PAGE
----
Launched on: January 27, 2011
Last updated on: 22nd February
Shinmoe-dake erupted on 19th January, following a small eruption on 26th. According to the Japan Meteorological Agency, a gray ash plume rose up to 1500m above crater rim around 15:30(JST). VAAC(Volcanic Ash Advisory Center) reported it once reached 7500m. By 18:00(JST) the Volcanic Alert Level is raised to level 3.
- Pictures of the crater (4th February)
- Juvenile material found in the eruption on 26th January
- Press conference held on 31st January
- The chemical composition of the whole-rock found in eruption products from Shinmoe-dake (Kirishima volcano)
- Pictures of the crater
- Synchronicity of the eruption captured by : satellite image, infrasonic wave data, and tremor data
- The waveforms of the volcanic tremors
- Infrasonic Wave caused by eruption
- Microscope observation result of volcanic ash on 19th January
- The eruption of Shinmoe-dake captured by MTSAT
- About Shinmoe-dake
- Eruption History
[Pictures of the crater (taken on 4th February)]
Image credit: Earthquake Research Institute, Univ.Tokyo (photo by: Setsuya NAKADA) Earthquake Research Institute, Univ.Tokyo (photo by: Takayuki KANEKO)
[Fresh magmatic material found in the eruption on 26th January]—The two types of magma: low and high temperature magma, involved in an eruption.
Variation diagram of the whole-rock chemical composition
Groundmass glass composition
Chemical composition of groundmass was analyzed to investigate if the difference of whole-rock composition is due to the difference in melt composition of magma. In the white-colored parts of pumice, groundmass consists of only glass, no matter if shape and color of pumice. On the other hand, microlites are recognized in the groundmass of the gray- and brown-colored parts (fig.4). This observation indicates that a portion of melt was crystallized to produce the amount of microlite. Despite this crystallization, the gray- and brown-colored parts seem undifferentiated compared to the white-colored one (fig.4), as characterized by SiO2-poor and MgO-rich in its composition (fig.5).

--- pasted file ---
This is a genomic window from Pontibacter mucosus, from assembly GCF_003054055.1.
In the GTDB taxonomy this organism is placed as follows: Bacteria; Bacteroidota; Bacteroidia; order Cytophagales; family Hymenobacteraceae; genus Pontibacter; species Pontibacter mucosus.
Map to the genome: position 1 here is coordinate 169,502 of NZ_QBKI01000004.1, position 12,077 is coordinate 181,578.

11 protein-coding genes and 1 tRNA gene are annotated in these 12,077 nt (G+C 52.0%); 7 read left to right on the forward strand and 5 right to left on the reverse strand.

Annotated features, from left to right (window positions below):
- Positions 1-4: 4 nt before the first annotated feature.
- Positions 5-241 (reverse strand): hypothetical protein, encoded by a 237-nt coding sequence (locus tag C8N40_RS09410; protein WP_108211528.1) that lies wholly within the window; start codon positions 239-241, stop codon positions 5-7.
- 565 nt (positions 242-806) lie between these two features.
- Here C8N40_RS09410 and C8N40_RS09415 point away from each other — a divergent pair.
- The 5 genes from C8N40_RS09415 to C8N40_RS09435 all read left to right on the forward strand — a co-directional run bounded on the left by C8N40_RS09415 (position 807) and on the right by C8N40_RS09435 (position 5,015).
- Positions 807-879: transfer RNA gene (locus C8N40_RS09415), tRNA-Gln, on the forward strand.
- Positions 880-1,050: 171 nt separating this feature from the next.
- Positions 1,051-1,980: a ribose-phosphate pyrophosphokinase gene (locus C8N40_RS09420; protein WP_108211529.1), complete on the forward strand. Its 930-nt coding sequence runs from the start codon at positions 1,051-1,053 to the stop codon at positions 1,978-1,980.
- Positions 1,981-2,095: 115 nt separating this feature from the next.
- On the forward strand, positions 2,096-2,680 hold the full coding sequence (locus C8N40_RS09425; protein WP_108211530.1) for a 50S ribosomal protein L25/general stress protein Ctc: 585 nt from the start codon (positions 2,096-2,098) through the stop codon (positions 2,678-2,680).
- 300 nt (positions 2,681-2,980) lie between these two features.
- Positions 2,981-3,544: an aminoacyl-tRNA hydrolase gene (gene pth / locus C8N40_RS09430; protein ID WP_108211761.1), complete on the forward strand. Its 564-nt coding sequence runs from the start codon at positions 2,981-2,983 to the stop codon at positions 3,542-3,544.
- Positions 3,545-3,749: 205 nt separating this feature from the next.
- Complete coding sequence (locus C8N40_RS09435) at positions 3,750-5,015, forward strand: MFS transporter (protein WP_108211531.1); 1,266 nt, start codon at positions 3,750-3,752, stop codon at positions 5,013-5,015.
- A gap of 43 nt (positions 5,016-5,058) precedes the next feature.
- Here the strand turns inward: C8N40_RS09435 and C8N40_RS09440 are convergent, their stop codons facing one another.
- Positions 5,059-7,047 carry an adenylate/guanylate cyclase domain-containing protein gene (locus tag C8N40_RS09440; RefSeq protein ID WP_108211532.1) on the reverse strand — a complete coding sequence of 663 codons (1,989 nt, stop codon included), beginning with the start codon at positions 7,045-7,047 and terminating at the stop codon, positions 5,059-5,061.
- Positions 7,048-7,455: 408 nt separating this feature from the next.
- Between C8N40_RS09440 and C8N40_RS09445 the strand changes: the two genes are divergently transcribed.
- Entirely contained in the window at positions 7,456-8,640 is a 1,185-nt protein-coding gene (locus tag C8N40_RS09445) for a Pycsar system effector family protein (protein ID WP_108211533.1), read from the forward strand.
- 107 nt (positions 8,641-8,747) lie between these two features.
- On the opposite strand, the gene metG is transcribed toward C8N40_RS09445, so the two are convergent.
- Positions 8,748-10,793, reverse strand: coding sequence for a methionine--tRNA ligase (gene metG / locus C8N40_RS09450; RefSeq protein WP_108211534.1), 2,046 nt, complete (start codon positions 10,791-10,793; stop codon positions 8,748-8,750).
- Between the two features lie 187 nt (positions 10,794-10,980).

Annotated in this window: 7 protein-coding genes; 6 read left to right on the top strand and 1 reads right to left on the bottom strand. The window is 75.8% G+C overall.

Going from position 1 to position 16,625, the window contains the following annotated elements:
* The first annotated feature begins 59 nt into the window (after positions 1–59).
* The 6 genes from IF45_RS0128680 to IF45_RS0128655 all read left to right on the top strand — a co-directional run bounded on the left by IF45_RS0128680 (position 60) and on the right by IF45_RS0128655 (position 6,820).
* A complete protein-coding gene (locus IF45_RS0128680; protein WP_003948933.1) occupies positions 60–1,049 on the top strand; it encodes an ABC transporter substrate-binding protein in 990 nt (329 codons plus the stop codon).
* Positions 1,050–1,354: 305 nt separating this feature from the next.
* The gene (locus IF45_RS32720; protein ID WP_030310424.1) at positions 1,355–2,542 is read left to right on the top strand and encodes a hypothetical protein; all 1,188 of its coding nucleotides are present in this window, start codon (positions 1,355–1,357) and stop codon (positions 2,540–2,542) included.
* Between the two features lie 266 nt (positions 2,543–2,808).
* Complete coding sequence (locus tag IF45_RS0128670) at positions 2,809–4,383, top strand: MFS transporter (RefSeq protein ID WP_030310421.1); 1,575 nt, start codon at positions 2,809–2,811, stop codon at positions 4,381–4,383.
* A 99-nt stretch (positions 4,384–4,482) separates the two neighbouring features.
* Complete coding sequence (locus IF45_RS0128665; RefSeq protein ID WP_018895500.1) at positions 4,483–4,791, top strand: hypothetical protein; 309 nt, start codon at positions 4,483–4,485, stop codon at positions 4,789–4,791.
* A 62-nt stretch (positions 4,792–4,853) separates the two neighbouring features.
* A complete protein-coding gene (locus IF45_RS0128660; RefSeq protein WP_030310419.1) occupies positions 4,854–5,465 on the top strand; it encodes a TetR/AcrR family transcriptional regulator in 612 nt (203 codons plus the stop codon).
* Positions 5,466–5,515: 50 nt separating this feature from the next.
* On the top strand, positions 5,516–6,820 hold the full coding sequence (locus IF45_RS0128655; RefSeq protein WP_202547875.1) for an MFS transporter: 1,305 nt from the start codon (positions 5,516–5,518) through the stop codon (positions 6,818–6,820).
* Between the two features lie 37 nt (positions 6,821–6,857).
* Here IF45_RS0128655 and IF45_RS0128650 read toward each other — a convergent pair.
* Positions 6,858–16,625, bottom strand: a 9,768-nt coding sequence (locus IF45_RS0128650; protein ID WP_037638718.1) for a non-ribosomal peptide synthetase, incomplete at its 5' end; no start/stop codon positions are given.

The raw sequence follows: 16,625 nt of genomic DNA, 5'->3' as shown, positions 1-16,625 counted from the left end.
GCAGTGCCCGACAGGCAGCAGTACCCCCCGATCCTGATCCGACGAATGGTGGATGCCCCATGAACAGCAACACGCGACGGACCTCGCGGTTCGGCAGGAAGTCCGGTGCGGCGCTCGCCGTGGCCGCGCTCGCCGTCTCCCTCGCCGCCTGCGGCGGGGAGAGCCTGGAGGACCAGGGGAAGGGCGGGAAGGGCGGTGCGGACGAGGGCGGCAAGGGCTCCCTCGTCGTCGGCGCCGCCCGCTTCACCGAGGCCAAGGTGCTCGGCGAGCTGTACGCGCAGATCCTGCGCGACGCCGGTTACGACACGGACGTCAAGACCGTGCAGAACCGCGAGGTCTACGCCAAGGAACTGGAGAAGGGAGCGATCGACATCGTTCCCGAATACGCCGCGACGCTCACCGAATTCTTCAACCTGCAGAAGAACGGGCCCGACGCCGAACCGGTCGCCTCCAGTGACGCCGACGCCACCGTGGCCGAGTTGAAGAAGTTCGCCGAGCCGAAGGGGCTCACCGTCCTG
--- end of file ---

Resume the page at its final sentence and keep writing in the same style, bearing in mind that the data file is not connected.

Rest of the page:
Phenocryst assemblage and equilibrium relation.
According to observation of ash particles, phenocryst of clinopyroxene, orthopyroxene, plagioclase, and Fe-Ti oxide are contained in all colored (white, brown, gray) pumice. Meanwhile, olivine exists only in brown and gray parts. Based on phenocryst composition, pyroxene and olivine should be non-equilibrium. Therefore, the reason why brown- or gray-colored pumice is undifferentiated both in whole-rock and groundmass composition compare to the white pumice could be due to a mixing of two different types of magma with different temperatures. The low temperature magma could produce white-colored pumice including phenocryst of pyroxene, plagioclase, and Fe-Ti oxide. The high temperature magma includes olivine phenocryst at least at the time of 26th January. It mixed with low temperature magma and erupted.